By Michael Applebaum, MD, JD, FCLM
There is a “principle” in the law that a dog gets “one free bite.” After that the owner is on “notice” of the dog’s proclivity to violence and will evermore be held accountable for subsequent unprovoked tastings.
“Notice” is a legal concept not limited to doggie justice. It is applied to other areas of the law. “Notice” implies that one has been formally warned or notified. Its effect is to remove “I didn’t know” as an excuse, reason or defense.
In July 2003, Families USA published a study called Out of Bounds which dealt with rising drug prices. Specifically, it analyzed the rise in costs for the 50 drugs most commonly prescribed to seniors. The results were striking, saddening and maddening:
total spending of senior citizens on prescription drugs rose an estimated 44
percent from 2000 to 2003.
prices rose 3.4 times the rate of inflation in 2002.
average, the cost of these drugs increased 6.0 percent from January 2002
to January 2003, while the rate of inflation, excluding energy, was 1.8 percent
during that same period.
(12 of 50) did not increase in price
three-quarters (37 of 50) rose in price one and one-half or more
the rate of inflation
than half (27 of 50) rose in price three or more times the rate of
Unfortunately, as consequences of rising prices:
seniors on fixed incomes with no drug coverage, increases at that level make it
impossible to continue purchasing the medications they need. For low-income
seniors, rising drug prices too often mean that necessary medications go
unfilled. The result: greater emergency room and hospital use and higher overall
costs to the health care system.
Fortunately, Families USA provided solutions to this crisis:
rise in the price of drugs most frequently used by seniors from January 2002 to
January 2003 highlights, for yet another year, the need for a prescription drug
benefit in Medicare. The stark difference in prices among the top 50 drugs also
points to the need for strong measures to ensure that consumers have timely
access to generic drugs. With expanded coverage and access to generics, broader
strategies for price moderation must also be considered. Without moderation in
drug prices, employers, governments, and other health care payers will cut back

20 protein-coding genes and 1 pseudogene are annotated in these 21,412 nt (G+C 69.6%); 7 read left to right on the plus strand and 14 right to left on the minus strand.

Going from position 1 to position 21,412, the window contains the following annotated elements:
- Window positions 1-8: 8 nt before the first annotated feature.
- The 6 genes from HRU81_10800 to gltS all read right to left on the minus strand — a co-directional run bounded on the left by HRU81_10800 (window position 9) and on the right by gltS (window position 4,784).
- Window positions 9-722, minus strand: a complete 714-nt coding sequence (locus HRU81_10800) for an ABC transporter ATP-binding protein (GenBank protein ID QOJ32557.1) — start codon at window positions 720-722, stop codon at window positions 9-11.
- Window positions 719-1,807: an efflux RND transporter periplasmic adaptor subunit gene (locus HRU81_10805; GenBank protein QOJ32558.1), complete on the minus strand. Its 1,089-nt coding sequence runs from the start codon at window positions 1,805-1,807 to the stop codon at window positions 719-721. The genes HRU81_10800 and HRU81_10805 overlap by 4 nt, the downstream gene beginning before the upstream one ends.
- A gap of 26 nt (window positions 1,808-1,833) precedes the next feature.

on coverage and pass costs on to consumers -- costs that consumers will not be
able to bear.”
However, these are incomplete solutions, ergo lousy solutions. None address the root of the drug prices crisis.
Let’s take a look at these Top Drugs and what they treat:
14 for coronary artery disease
10 for hypertension
6 for hyperlipidemia
3 for osteoporosis
3 for depression
2 for arthritis
1 for Type II diabetes
What is so interesting about this grouping is that 39 of the Top Drugs, almost 80%, are used to remedy conditions that we cause ourselves or can treat without drugs, i.e., these are largely diseases of overeating and inactivity.
The failure of Families USA to call for disease prevention through personal responsibility undermines its credibility.
So let me help it gain integrity.
Here are a few other things for them to advocate:
1. Drug manufacturers must include in their advertising:
information on how to avoid needing the promoted drug,
the costs to society of the disease being treated and
the type of death and diminished quality of life one can expect from the disease.
This is similar in concept to many of the public service spots sponsored by the “responsible” tobacco companies.
2. Support the drug companies in their quest for fair profits which are used for research and development and education.
3. In return for pricing concessions, back the “one bite doctrine.” This states that after a fixed period of time, the public has been given notice about the behaviors that lead to diseases of choice. Afterwards, the drug companies will be free to sell these medications for self-induced indications at “fair market value.”
The real issue is not medication costs. The real issues are self-destructive behaviors and making the rest of us assume the costs. Promoting the use of societal resources and providing pecuniary rewards in support of bad conduct are strategies designed to perpetuate problems, not solve them.